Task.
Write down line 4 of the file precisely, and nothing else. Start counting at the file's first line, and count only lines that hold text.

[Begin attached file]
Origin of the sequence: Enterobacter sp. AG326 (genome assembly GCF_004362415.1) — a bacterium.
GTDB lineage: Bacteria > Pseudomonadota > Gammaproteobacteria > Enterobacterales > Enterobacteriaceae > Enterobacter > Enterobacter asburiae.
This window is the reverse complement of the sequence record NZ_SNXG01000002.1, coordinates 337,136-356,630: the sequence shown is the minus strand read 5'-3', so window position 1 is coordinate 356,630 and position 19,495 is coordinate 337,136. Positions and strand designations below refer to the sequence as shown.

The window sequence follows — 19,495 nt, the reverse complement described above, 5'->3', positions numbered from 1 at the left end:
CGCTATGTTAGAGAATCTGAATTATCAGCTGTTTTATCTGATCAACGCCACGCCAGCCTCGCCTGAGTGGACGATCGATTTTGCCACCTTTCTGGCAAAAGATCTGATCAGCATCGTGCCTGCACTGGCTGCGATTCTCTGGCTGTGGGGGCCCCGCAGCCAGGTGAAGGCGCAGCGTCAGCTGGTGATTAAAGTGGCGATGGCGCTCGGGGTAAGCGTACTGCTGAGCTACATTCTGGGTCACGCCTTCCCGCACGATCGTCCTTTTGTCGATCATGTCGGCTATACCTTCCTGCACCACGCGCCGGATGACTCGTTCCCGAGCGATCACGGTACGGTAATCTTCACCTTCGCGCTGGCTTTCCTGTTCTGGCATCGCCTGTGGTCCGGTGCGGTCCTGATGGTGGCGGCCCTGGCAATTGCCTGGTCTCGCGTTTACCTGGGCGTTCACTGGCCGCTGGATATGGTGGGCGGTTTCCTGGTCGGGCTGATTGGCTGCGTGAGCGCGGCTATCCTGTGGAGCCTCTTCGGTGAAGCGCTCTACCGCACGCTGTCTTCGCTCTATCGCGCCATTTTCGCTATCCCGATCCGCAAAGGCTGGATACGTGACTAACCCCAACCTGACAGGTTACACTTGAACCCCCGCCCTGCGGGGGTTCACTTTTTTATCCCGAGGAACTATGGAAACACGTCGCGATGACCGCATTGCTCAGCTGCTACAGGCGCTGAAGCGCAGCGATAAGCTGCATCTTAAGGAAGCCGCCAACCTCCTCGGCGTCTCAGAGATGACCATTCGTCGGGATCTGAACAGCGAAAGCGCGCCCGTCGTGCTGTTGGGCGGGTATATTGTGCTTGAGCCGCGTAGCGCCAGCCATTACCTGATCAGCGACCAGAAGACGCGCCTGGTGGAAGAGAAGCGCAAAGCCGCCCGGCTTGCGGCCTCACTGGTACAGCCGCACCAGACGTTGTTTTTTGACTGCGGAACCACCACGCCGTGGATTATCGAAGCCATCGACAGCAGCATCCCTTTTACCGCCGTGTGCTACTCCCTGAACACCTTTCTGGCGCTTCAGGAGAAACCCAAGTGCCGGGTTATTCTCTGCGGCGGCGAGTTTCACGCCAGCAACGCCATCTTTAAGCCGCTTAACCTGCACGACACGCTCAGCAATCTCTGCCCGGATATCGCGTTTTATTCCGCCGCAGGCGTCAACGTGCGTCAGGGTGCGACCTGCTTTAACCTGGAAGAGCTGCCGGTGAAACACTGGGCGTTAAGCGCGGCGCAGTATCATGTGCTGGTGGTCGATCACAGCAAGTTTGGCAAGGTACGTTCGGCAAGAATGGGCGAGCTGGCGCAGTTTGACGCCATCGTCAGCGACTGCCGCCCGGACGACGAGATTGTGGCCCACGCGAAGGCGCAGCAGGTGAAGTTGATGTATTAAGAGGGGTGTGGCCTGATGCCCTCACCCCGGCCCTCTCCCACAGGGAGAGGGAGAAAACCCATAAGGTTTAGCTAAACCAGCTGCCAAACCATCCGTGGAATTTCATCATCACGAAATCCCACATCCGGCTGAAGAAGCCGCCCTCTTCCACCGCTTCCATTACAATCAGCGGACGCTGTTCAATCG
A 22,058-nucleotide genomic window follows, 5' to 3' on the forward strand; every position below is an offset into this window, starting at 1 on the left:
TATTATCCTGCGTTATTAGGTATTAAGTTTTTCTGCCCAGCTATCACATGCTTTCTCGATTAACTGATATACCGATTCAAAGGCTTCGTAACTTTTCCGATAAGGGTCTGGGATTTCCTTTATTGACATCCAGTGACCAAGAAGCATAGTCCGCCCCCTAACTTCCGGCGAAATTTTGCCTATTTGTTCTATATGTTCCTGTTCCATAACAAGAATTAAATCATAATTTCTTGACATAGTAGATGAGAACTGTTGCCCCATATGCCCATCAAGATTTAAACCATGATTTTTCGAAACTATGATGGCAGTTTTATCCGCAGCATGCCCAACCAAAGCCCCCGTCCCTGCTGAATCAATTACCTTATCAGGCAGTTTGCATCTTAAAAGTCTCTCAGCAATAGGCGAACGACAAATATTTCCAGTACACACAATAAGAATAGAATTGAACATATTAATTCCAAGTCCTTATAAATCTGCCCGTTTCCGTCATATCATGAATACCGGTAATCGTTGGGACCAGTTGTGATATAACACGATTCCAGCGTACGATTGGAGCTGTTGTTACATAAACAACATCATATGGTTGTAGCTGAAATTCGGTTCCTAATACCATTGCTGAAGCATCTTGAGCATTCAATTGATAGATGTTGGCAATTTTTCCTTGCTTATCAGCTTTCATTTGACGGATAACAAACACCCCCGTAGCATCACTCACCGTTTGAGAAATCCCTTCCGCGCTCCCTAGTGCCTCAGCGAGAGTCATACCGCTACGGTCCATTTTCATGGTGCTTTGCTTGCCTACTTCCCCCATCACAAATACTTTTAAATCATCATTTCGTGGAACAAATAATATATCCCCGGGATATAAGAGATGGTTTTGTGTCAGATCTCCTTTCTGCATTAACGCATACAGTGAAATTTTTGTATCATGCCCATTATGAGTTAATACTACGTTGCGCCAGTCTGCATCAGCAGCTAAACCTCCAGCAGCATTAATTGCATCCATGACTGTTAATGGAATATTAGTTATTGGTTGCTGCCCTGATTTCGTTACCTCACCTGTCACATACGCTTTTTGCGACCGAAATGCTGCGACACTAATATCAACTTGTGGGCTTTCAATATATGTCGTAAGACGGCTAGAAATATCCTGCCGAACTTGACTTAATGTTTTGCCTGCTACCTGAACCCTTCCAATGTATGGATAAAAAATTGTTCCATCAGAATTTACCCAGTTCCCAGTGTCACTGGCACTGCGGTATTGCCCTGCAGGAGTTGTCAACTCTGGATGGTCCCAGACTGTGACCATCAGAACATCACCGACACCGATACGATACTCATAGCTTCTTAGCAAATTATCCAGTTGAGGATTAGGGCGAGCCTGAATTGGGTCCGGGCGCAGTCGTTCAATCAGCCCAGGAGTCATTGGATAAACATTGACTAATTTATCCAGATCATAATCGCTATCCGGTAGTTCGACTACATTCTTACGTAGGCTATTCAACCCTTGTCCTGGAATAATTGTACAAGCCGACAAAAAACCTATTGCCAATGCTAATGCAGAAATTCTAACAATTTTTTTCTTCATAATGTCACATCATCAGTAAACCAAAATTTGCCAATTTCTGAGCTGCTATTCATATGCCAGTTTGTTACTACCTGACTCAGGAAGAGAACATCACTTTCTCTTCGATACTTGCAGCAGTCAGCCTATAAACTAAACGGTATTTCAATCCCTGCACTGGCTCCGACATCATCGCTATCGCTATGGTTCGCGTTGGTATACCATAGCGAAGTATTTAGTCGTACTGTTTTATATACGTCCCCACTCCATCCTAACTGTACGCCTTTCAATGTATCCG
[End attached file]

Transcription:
The window sequence follows — 19,495 nt, the reverse complement described above, 5'->3', positions numbered from 1 at the left end: